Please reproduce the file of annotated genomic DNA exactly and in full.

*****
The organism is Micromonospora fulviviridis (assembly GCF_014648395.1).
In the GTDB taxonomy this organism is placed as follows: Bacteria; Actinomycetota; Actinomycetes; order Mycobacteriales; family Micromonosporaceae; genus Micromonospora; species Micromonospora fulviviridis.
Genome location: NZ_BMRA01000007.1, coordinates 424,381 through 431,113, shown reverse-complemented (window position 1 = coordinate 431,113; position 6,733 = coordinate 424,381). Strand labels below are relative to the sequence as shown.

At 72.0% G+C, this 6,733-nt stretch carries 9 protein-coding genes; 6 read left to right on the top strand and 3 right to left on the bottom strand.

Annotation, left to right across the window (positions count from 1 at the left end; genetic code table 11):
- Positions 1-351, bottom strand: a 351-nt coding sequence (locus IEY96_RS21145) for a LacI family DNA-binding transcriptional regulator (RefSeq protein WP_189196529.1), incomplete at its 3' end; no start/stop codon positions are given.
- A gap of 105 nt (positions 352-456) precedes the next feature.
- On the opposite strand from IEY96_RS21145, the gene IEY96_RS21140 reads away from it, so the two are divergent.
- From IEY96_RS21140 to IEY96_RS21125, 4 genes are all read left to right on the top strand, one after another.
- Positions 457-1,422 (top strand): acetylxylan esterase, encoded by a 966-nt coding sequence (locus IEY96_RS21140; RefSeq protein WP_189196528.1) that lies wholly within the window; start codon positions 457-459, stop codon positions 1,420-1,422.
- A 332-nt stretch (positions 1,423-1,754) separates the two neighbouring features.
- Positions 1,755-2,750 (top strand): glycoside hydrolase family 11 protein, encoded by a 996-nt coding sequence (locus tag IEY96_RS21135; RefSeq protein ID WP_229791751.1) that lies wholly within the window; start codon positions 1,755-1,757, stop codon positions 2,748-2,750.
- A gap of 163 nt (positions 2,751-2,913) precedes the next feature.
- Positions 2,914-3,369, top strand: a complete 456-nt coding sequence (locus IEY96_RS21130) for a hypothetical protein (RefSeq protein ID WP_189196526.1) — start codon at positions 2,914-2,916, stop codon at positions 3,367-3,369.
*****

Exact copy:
The organism is Micromonospora fulviviridis (assembly GCF_014648395.1).
In the GTDB taxonomy this organism is placed as follows: Bacteria; Actinomycetota; Actinomycetes; order Mycobacteriales; family Micromonosporaceae; genus Micromonospora; species Micromonospora fulviviridis.
Genome location: NZ_BMRA01000007.1, coordinates 424,381 through 431,113, shown reverse-complemented (window position 1 = coordinate 431,113; position 6,733 = coordinate 424,381). Strand labels below are relative to the sequence as shown.

At 72.0% G+C, this 6,733-nt stretch carries 9 protein-coding genes; 6 read left to right on the top strand and 3 right to left on the bottom strand.

Annotation, left to right across the window (positions count from 1 at the left end; genetic code table 11):
- Positions 1-351, bottom strand: a 351-nt coding sequence (locus IEY96_RS21145) for a LacI family DNA-binding transcriptional regulator (RefSeq protein WP_189196529.1), incomplete at its 3' end; no start/stop codon positions are given.
- A gap of 105 nt (positions 352-456) precedes the next feature.
- On the opposite strand from IEY96_RS21145, the gene IEY96_RS21140 reads away from it, so the two are divergent.
- From IEY96_RS21140 to IEY96_RS21125, 4 genes are all read left to right on the top strand, one after another.
- Positions 457-1,422 (top strand): acetylxylan esterase, encoded by a 966-nt coding sequence (locus IEY96_RS21140; RefSeq protein WP_189196528.1) that lies wholly within the window; start codon positions 457-459, stop codon positions 1,420-1,422.
- A 332-nt stretch (positions 1,423-1,754) separates the two neighbouring features.
- Positions 1,755-2,750 (top strand): glycoside hydrolase family 11 protein, encoded by a 996-nt coding sequence (locus tag IEY96_RS21135; RefSeq protein ID WP_229791751.1) that lies wholly within the window; start codon positions 1,755-1,757, stop codon positions 2,748-2,750.
- A gap of 163 nt (positions 2,751-2,913) precedes the next feature.
- Positions 2,914-3,369, top strand: a complete 456-nt coding sequence (locus IEY96_RS21130) for a hypothetical protein (RefSeq protein ID WP_189196526.1) — start codon at positions 2,914-2,916, stop codon at positions 3,367-3,369.